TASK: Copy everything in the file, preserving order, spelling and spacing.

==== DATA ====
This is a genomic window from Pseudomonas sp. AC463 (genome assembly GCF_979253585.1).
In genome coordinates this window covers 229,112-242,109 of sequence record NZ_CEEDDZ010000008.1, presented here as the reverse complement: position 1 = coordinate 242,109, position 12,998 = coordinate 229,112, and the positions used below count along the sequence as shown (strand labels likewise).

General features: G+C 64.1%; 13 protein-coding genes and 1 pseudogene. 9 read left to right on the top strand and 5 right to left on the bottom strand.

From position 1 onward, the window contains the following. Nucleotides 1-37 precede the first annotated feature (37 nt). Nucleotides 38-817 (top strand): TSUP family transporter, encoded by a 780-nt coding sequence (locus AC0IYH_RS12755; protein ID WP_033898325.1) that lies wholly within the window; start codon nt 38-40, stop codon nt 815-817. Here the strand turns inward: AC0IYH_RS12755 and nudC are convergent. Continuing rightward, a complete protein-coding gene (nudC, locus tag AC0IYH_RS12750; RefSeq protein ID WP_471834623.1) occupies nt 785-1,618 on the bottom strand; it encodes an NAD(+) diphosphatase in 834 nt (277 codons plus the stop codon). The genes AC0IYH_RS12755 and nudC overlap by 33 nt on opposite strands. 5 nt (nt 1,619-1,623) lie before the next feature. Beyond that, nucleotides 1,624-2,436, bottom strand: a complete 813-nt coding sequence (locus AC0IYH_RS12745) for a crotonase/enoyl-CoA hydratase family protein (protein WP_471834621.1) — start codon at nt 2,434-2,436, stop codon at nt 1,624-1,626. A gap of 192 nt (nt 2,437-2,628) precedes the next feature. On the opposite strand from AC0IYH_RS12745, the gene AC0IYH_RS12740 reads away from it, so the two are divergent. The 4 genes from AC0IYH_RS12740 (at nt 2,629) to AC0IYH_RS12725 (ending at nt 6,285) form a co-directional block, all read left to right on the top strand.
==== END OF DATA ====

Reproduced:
This is a genomic window from Pseudomonas sp. AC463 (genome assembly GCF_979253585.1).
In genome coordinates this window covers 229,112-242,109 of sequence record NZ_CEEDDZ010000008.1, presented here as the reverse complement: position 1 = coordinate 242,109, position 12,998 = coordinate 229,112, and the positions used below count along the sequence as shown (strand labels likewise).

General features: G+C 64.1%; 13 protein-coding genes and 1 pseudogene. 9 read left to right on the top strand and 5 right to left on the bottom strand.

From position 1 onward, the window contains the following. Nucleotides 1-37 precede the first annotated feature (37 nt). Nucleotides 38-817 (top strand): TSUP family transporter, encoded by a 780-nt coding sequence (locus AC0IYH_RS12755; protein ID WP_033898325.1) that lies wholly within the window; start codon nt 38-40, stop codon nt 815-817. Here the strand turns inward: AC0IYH_RS12755 and nudC are convergent. Continuing rightward, a complete protein-coding gene (nudC, locus tag AC0IYH_RS12750; RefSeq protein ID WP_471834623.1) occupies nt 785-1,618 on the bottom strand; it encodes an NAD(+) diphosphatase in 834 nt (277 codons plus the stop codon). The genes AC0IYH_RS12755 and nudC overlap by 33 nt on opposite strands. 5 nt (nt 1,619-1,623) lie before the next feature. Beyond that, nucleotides 1,624-2,436, bottom strand: a complete 813-nt coding sequence (locus AC0IYH_RS12745) for a crotonase/enoyl-CoA hydratase family protein (protein WP_471834621.1) — start codon at nt 2,434-2,436, stop codon at nt 1,624-1,626. A gap of 192 nt (nt 2,437-2,628) precedes the next feature. On the opposite strand from AC0IYH_RS12745, the gene AC0IYH_RS12740 reads away from it, so the two are divergent. The 4 genes from AC0IYH_RS12740 (at nt 2,629) to AC0IYH_RS12725 (ending at nt 6,285) form a co-directional block, all read left to right on the top strand.